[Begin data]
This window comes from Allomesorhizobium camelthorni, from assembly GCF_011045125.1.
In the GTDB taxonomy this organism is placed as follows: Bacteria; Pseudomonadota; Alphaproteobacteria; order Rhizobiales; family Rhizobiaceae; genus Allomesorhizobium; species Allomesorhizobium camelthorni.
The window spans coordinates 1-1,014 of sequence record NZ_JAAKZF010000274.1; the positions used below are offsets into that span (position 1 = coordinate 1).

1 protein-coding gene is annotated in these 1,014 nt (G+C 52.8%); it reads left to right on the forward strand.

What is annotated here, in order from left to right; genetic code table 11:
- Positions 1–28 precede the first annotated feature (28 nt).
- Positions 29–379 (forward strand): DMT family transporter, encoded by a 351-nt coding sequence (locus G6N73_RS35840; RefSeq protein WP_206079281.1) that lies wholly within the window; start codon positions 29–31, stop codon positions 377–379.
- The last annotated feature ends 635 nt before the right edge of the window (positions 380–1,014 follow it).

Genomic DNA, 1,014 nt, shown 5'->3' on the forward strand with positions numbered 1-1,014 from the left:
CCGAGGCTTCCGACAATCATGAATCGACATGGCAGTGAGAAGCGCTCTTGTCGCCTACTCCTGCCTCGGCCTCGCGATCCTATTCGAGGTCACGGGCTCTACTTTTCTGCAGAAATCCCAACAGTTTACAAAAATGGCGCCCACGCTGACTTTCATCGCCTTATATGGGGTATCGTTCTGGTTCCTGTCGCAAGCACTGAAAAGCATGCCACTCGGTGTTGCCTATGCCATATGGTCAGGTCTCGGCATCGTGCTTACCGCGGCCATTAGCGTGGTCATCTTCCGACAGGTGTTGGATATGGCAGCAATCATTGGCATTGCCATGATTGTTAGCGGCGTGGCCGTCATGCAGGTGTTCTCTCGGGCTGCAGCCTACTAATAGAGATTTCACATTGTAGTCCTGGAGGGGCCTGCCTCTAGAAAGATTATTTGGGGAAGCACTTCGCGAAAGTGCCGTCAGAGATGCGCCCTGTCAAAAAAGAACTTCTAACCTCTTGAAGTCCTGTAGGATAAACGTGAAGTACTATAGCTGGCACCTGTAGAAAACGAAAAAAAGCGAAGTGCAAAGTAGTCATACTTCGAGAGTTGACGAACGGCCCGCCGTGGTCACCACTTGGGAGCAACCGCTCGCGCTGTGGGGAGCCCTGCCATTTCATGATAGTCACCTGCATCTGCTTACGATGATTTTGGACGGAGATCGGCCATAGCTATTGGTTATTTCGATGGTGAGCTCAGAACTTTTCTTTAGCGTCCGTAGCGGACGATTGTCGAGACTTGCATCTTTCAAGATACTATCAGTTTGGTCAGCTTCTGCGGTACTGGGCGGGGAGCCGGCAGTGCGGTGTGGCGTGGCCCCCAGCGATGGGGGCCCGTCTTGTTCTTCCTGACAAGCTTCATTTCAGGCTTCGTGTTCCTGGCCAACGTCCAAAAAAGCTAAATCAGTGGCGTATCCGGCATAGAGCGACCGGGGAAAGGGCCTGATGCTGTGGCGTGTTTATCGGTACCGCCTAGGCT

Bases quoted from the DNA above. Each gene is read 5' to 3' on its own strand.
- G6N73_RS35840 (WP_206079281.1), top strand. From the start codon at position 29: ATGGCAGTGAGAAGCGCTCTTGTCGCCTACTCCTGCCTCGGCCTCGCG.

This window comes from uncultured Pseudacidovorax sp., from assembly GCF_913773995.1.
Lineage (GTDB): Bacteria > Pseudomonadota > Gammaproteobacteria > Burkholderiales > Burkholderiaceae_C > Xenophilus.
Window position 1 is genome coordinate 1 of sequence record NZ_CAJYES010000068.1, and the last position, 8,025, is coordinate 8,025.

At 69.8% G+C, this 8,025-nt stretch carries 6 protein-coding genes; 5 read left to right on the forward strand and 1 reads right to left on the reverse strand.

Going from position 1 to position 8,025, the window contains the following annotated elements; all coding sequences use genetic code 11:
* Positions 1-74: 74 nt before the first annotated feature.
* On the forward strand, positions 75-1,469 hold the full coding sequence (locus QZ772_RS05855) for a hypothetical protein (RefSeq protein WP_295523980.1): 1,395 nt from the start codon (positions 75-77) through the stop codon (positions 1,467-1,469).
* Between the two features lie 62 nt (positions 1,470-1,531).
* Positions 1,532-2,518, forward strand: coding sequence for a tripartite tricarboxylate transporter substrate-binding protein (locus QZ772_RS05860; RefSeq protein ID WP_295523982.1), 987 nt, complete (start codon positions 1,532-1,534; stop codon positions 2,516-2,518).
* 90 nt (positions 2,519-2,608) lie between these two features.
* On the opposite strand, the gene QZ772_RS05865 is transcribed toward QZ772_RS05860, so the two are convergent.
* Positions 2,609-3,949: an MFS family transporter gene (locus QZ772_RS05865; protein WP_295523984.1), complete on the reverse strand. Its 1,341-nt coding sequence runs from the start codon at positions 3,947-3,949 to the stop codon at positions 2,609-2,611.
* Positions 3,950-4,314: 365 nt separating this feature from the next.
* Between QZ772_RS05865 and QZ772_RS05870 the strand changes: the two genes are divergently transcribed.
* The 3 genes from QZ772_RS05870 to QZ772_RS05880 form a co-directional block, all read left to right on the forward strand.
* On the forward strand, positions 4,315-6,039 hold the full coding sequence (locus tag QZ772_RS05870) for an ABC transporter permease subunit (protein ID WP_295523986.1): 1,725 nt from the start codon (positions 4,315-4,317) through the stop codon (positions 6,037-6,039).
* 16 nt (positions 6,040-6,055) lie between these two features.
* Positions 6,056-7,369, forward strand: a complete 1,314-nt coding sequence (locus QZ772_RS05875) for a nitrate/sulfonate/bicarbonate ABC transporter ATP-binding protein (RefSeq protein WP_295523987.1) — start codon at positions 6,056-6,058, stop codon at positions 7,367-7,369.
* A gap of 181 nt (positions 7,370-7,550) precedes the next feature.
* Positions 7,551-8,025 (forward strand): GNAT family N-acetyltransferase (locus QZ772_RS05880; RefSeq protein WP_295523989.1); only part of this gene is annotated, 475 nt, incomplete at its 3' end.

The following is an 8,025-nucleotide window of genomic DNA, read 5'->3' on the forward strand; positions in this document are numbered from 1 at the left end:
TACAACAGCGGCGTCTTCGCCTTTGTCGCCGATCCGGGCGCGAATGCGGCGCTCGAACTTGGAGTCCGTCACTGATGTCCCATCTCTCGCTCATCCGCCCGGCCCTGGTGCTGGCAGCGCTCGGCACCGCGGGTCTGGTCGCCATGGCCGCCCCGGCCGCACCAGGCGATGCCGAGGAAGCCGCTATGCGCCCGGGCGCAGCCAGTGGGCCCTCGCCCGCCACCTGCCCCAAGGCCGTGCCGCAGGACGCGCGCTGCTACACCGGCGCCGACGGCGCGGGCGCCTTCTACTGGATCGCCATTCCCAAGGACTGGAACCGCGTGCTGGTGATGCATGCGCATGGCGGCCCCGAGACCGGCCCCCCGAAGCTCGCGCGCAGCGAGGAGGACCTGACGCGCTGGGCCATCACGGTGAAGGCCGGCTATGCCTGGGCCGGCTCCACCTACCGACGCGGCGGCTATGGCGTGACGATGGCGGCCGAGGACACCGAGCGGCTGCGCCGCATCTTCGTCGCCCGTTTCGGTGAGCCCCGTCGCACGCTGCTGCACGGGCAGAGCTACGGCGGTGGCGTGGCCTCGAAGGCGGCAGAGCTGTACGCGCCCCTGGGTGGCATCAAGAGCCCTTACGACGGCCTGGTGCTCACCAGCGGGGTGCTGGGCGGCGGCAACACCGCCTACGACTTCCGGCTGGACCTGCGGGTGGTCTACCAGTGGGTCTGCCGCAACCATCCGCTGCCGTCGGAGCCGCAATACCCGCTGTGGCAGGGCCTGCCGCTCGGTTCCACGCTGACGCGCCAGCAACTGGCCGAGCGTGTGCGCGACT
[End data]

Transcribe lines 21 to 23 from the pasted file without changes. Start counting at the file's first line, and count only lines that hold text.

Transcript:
* Positions 1,532-2,518, forward strand: coding sequence for a tripartite tricarboxylate transporter substrate-binding protein (locus QZ772_RS05860; RefSeq protein ID WP_295523982.1), 987 nt, complete (start codon positions 1,532-1,534; stop codon positions 2,516-2,518).
* 90 nt (positions 2,519-2,608) lie between these two features.
* On the opposite strand, the gene QZ772_RS05865 is transcribed toward QZ772_RS05860, so the two are convergent.